Howdy from the beautiful Rocky Mountains! The Rocky Mountain chapter of SLA is thrilled to contribute this week’s FutureReady365 posts. We are a small, diverse community of 150+ members spread across a four-state region (Colorado, Utah, Wyoming and South Dakota). We have a medley of posts from public school, government, higher education and independent professionals that we hope will prompt conversations, comments and thoughts on being future ready. Happy reading!
by Charles Leckenby, Rocky Mountain Chapter, Education Division
Denver Public Schools’ Educational Technology and Library Services (ETLS) department is responsible for creating collection development policy for the District’s 140+ school libraries. For the past 6 months, deep discussion has taken place about how we want to begin introducing eBooks into our school collections. Like so many other school districts, DPS has only purchased a small number of titles, “drops in the bucket,” as Lisa Guernsey describes it in her School Library Journal article “Are Ebooks any good?” (June 1, 2011). And like the “tidal wave” she predicts is coming, ETLS is preparing for an eventual surge in eBook purchasing. To this end, Janne Cookman, senior library systems analyst for ETLS, drew up the following recommendations for our school librarians for purchasing eBooks. By creating consistency in purchasing decisions, workflow in our cataloging and acquisitions department would experience less disruption.
Following are the recommendations given to our school librarians:
eBook Purchasing Considerations
- Selection: Consider your overall collection development goals. Is this title or package a good fit? Will the electronic format enhance the reader’s experience? Do you expect the eBook version to get better usage (that is, be easier to access and circulate more frequently) than the print version? Does the district already offer something similar through its subscription databases (for example, TumbleBooks, Teen Health and Wellness, etc.)?
- Access: Currently Library Services supports access to eBooks only through MARC records in the LION/Encore catalog. The plus is all setup and configuration work with the vendor is done for you. The minus is LION/Encore always displays the item status as “available online,” even if the copy is being read by someone else at the time.
- Platforms: All eBooks are web-hosted on the vendor’s platform and cannot be moved to a competing vendor’s platform. Consider the management and training issues associated with having multiple platforms. How will you gather your circulation statistics? Do the different platforms have specific system requirements? Are the search, read, etc. features similar, easy to understand and use? Do the vendors provide online FAQs, tutorials and tech support?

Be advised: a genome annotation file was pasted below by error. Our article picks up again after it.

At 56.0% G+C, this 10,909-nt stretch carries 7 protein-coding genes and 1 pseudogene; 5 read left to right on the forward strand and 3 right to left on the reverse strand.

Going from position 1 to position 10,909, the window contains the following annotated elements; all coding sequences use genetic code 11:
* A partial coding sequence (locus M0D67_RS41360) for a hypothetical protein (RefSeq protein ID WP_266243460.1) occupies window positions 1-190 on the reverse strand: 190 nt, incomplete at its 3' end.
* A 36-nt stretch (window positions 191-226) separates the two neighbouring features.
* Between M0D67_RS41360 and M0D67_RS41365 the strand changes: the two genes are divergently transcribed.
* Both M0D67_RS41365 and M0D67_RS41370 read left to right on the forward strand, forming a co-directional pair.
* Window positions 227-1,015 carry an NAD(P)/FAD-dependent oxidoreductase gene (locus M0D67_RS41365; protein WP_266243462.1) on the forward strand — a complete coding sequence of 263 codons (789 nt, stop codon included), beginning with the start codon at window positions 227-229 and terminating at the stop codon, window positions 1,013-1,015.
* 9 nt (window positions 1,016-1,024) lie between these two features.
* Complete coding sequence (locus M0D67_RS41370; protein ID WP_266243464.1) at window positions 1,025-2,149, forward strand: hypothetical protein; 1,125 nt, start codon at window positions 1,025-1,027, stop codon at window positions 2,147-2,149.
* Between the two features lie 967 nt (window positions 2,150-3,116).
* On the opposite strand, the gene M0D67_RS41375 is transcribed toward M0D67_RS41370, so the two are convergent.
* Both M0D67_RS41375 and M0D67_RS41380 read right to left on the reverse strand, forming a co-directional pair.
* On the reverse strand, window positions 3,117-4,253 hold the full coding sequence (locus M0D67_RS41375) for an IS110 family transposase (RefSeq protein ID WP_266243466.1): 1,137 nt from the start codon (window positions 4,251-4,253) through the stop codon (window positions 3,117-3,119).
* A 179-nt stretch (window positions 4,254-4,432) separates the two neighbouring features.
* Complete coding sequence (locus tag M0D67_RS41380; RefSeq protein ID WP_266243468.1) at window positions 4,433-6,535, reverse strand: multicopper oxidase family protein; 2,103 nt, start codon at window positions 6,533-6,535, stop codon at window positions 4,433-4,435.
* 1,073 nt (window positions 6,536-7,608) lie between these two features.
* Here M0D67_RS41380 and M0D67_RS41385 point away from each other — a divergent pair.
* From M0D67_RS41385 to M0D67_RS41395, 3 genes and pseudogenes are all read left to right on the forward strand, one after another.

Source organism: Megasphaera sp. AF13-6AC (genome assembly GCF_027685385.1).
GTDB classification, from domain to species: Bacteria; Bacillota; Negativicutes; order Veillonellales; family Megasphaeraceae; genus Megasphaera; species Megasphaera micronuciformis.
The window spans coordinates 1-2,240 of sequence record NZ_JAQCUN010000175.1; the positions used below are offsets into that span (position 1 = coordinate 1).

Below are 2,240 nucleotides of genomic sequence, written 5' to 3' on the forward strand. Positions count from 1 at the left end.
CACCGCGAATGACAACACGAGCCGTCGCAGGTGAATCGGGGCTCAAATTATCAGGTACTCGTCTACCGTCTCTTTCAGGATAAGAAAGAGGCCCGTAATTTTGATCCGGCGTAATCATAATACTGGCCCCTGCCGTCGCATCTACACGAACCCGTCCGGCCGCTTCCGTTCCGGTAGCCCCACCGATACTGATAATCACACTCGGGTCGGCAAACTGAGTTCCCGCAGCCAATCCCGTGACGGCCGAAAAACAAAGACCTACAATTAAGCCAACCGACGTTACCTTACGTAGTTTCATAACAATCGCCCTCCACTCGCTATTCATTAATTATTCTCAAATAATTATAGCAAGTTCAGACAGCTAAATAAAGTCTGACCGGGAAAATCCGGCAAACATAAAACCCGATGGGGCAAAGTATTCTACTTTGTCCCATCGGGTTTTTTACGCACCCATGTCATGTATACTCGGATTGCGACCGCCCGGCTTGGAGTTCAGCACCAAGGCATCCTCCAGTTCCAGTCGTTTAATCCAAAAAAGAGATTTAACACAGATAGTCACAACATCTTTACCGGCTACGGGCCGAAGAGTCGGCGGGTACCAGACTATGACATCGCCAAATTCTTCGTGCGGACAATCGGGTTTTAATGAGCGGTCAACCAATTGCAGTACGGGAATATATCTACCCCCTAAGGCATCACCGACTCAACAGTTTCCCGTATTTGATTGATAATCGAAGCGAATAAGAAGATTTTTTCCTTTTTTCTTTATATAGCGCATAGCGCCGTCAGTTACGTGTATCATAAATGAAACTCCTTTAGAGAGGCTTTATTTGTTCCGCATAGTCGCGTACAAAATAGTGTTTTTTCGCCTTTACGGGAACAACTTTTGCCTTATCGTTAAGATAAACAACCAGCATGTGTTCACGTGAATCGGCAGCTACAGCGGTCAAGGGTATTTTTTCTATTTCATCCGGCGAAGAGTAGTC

- Vendors: Like print books, eBooks may be purchased directly from the publisher or from an aggregator. Aggregators partner with multiple publishers to supply content and provide a uniform platform. The major advantage of an aggregator is having a single interface to host all of your titles, and a single-point-of-management for selection, acquisition, cataloging and circulation.
- Hosting fees: If there are hosting fees, how much are they and are they paid up front, yearly, or built into the titles per copy pricing? For tracking expenditures, keep in mind that hosting fees are invoiced directly to ETLS and deducted from your school’s mill levy funds.
- Purchasing models: The options are lease or own. If the eBook content is leased, you will need to withdraw the records when the lease expires to avoid “dead links” and frustrated readers.
- Online reading: If online reading is through a wireless connection, consider possible bandwidth and network traffic issues. Other possible issues – Flash-based or proprietary online readers.
- Simultaneous Access: This applies only to online reading and the options are single-user, multi-user or unlimited simultaneous access. Single-access means the eBook can be read by one person at a time, just like a print book. Multi-access usually is 5 or less, and unlimited simultaneous access is unlimited.
- Downloading: This applies to offline reading. The majority of eBook fiction titles are single access. For popular fiction, consider buying multiple copies. Some publishers allow downloadable books to be shared, usually among an individual reader’s personal devices. For school libraries, downloading to shared-use lab or library computers is not recommended because it ties up single-access licenses for the minimum checkout period.
- Devices and file formats: These mainly apply to offline reading and can get very complicated. Adobe Digital Editions and .EPUB are the most flexible and compatible.
- Digital Rights Management (DRM) and Copyright protection: These apply to offline reading. Digital and copy rights are set by the publisher, not the vendor, and business models are highly variable. For some publishers, 10% copy rights means each user is allowed to copy 10% of the content. For others, it means 10% may be copied over the life of the eBook. Make sure you understand the publisher’s limitations.
With the state of eBook publishing still so much in flux, ETLS will need to pay close attention, and our collection development policy direction will need to remain flexible.
Charlie Leckenby manages Denver Public Schools’ professional library and assists with collection development across the school district.